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Wednesday, April 17, 2013

Fra Bartolemeo

Fra Bartolomeo Self-portrait 
Yesterday I wrote of the plight of writers in dealing with personages having the same or similar last names. There's also a flipside to that, dealing with subjects who have gone by more than one name. For example, there's the Italian Renaissance painter Bartolomeo di Pagholo, who also went by the name Baccio della Porta, and is best known as Fra Bartolomeo. The man was born in a small town near Florence in 1472, coming of age around the beginning of the high Renaissance, and having the great good fortune to study with some of the best painters of the previous generation. He lived and working amid the likes of Leonardo, Botticelli, Perugino, Raphael (who taught him perspective) and Michelangelo (who refused to teach anyone anything). Young Baccio studied with one of the best of his time, Cosimo Rosselli. By the time he was twenty Baccio della Porta was collaborating with fellow student, Mariotto Albertinelli, a protégé of Florence's ruling Medici family. They shared a studio.

Girolamo Savonarla, 1498,
Fra Bartolomeo
The 1490s were a lively time in Florence for artists, writers, and those dealing with the vanities of the humanities. In that context, it's difficult to overstate the impact of another man young Baccio knew well, Girolamo Savonarola. Savonarola was not an artist--far from it, in fact. One might even call him an anti-artist who believed that the only virtue art possessed was in illustrating the Bible for the illiterate masses. Savonarola was what we might call today a "fire and brimstone" preacher. For better or worse (one might argue), the young Baccio della Porta was attracted to the fiery evangelist's social teachings and preachings, which was a precarious pursuit for a young artist attempting to establish himself in the effete social realm of Renaissance Florence at that time. Savonarola started a religious revolution. The Medici family was expelled from Florence, a republic took their place for a time, and the so-called "bonfires of the vanities" reigned, in which millions of dollars worth of great art, books, and other valuable "vanities" were literally burned in the streets. However, by 1498, it was Savonarola, himself (along with two followers) who was burning in the streets after a run in with Pope Alexander VI (the infamous Rodrigo Borgia).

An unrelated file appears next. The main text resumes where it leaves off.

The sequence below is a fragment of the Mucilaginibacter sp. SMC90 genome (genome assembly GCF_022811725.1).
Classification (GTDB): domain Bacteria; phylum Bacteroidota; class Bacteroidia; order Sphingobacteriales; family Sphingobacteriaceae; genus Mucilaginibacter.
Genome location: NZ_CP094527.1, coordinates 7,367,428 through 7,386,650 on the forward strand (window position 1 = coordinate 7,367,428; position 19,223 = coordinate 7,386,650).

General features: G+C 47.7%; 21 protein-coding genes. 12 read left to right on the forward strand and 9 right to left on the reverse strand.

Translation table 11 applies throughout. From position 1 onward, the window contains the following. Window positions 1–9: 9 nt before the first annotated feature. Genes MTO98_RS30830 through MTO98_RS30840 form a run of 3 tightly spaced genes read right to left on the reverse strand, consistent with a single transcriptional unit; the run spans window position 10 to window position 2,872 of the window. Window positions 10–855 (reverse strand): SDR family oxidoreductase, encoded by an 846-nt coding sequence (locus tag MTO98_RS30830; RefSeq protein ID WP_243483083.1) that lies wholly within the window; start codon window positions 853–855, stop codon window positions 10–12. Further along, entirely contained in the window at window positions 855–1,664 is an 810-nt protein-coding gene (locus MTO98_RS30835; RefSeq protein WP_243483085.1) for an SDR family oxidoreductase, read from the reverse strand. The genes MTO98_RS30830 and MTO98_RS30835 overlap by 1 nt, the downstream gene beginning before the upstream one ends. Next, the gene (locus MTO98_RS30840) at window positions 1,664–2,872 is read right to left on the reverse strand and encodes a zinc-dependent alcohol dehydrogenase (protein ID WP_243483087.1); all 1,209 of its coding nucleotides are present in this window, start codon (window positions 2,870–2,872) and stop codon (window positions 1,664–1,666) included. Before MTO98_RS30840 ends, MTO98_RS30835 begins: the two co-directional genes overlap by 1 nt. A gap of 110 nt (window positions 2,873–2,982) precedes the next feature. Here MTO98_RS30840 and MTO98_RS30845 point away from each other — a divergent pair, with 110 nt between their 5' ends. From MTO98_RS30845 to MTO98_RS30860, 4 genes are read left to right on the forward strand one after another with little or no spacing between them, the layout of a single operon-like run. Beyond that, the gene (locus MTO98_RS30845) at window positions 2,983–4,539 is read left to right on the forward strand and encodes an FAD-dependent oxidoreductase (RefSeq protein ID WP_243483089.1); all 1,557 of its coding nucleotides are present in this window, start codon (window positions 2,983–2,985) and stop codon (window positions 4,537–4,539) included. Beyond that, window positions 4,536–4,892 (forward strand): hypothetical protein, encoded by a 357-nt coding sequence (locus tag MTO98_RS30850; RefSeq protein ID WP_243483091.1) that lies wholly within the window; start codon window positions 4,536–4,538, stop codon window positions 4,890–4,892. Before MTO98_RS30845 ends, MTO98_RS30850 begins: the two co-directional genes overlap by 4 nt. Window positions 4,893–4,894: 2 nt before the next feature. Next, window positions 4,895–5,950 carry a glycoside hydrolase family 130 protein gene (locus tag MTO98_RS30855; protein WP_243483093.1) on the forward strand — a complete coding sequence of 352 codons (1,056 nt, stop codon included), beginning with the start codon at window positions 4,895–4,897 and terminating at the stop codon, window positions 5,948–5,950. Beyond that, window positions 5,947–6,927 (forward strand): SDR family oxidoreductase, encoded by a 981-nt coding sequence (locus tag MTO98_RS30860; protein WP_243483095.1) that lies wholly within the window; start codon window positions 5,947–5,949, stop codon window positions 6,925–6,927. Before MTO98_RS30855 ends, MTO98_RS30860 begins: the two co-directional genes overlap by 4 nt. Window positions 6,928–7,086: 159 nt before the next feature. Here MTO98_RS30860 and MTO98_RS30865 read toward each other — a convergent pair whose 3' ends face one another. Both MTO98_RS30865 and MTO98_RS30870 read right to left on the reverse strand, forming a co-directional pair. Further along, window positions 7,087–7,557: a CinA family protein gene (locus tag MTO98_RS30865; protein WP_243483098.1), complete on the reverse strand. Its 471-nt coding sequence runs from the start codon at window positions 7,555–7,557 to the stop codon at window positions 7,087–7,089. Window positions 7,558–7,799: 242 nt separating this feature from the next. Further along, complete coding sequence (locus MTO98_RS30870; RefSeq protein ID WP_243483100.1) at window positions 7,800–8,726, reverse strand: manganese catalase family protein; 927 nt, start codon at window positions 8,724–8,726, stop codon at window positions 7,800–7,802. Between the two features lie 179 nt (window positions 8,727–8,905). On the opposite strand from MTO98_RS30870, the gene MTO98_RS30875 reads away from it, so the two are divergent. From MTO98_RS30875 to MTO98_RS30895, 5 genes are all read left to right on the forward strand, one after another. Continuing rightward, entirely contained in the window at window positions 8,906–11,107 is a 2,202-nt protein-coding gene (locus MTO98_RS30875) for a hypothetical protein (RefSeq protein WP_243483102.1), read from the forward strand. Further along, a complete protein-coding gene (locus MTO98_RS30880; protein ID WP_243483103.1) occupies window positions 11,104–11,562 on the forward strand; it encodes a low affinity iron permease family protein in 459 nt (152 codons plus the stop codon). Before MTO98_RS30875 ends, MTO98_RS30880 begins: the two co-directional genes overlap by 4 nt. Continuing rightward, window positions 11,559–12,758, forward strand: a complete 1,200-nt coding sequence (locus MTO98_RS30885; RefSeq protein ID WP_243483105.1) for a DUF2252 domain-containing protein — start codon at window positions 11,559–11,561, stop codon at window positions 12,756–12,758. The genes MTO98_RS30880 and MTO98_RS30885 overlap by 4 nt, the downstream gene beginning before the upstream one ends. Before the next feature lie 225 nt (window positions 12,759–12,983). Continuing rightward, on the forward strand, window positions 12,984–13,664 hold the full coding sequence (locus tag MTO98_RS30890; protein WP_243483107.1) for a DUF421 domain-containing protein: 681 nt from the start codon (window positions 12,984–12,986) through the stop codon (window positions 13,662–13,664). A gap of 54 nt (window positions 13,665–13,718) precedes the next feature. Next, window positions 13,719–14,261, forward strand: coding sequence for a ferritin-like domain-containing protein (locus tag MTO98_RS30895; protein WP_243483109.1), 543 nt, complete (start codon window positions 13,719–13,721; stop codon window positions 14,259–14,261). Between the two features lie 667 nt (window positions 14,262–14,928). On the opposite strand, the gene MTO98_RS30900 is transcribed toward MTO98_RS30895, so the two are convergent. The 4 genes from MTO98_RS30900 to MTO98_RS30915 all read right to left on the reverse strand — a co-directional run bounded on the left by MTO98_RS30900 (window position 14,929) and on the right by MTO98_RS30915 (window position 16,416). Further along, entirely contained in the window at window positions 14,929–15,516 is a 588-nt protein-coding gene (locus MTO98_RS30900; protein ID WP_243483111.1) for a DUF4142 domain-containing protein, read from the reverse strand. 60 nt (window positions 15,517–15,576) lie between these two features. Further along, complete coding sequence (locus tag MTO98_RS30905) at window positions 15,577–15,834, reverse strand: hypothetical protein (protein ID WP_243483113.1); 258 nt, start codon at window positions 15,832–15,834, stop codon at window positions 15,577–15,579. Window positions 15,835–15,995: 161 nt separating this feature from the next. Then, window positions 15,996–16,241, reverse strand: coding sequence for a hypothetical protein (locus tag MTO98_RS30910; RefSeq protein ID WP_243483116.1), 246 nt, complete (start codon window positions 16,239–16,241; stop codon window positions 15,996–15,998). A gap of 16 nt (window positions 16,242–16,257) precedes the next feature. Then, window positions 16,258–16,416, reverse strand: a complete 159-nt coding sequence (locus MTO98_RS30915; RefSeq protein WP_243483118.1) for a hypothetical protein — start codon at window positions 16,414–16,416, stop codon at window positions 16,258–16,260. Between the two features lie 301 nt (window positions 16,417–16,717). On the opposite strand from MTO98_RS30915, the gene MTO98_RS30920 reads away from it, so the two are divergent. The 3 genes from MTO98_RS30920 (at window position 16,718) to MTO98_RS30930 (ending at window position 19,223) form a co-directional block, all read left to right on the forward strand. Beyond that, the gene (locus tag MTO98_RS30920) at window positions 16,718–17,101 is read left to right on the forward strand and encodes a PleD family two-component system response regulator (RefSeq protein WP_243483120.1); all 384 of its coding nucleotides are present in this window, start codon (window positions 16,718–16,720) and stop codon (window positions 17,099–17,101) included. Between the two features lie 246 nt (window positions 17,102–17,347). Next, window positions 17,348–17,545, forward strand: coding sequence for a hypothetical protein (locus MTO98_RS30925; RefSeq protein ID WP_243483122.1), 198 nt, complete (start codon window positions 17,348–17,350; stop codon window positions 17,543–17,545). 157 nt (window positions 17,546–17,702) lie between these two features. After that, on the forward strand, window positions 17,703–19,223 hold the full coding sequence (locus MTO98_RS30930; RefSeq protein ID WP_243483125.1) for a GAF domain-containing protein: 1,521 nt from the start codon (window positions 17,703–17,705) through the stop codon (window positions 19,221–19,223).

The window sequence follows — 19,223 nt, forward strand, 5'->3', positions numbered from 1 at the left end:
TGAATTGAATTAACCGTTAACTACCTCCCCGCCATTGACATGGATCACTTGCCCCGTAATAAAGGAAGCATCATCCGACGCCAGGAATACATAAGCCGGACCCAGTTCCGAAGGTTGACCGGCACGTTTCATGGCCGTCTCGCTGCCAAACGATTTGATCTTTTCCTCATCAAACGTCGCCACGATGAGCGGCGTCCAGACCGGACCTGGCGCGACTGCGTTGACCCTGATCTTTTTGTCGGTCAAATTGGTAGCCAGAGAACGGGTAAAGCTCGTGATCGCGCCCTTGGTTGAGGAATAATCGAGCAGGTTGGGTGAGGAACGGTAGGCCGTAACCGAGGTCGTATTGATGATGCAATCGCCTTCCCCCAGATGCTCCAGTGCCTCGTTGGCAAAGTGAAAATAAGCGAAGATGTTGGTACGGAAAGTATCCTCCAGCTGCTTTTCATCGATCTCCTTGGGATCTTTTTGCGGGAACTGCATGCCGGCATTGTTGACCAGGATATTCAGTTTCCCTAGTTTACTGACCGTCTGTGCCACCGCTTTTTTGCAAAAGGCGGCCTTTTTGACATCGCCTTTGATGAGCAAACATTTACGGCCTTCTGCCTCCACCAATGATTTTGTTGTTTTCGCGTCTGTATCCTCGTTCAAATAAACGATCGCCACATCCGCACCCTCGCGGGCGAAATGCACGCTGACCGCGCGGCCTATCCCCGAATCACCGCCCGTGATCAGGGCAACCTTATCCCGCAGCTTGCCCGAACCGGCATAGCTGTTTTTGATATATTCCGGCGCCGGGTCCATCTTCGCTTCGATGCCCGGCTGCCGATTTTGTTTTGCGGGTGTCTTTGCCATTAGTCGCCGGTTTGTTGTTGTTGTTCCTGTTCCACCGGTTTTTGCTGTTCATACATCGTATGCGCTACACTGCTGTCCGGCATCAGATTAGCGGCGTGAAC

Vision of St. Bernard, 1504-07, Fra Bartolomeo
Fortunately, our impressionable young artist was too insignificant to rate his own bonfire, but that did not mean his association with the late, great, Savonarola didn't have a profound effect on the rest of his life. It was at this point Baccio della Porta swore off painting, laying aside his brushes to become Fra Bartolomeo, joining Savonarola's followers, the Piagnoni, and later becoming a Dominican friar. From 1500 to 1504 the young friar devoted himself exclusively to things of God. Then having been made the head of the monastery workshop, at the behest of his superior, he began work on The Vision of St. Bernard. It was during this time Raphael taught him perspective while the good father taught the younger Raphael the use of color and how to paint drapery.

Pieta, 1516, Fra Bartolomeo
Friar or not, Bartolomeo's fame spread. He was called to Rome, leaving behind two unfinished paintings for Raphael to finish. By 1508 he was in Venice working on three paintings for the Dominicans of San Pietro Martire, who apparently expected freebies from one of their own. Unpaid, Fra Bartolemeo, instead took his paintings with him when he moved on to the small town of Lucca. For the remainder of his life, ever the devoted servant of the church, Fra Bartolemeo painted wherever he was called and whatever he was called upon to do, completing as many as a dozen major works, before his death in 1517.

St. Mark Evangelist, ca. 1516, Fra Bartolomeo, copy by Anton Domenico Gabbiani.
(The original of his work by Fra Bartolomeo, considered his best work, is associated
with the Pitti Palace in Florence, but may, in fact, be lost as no images of it other than copies seem to be available.)

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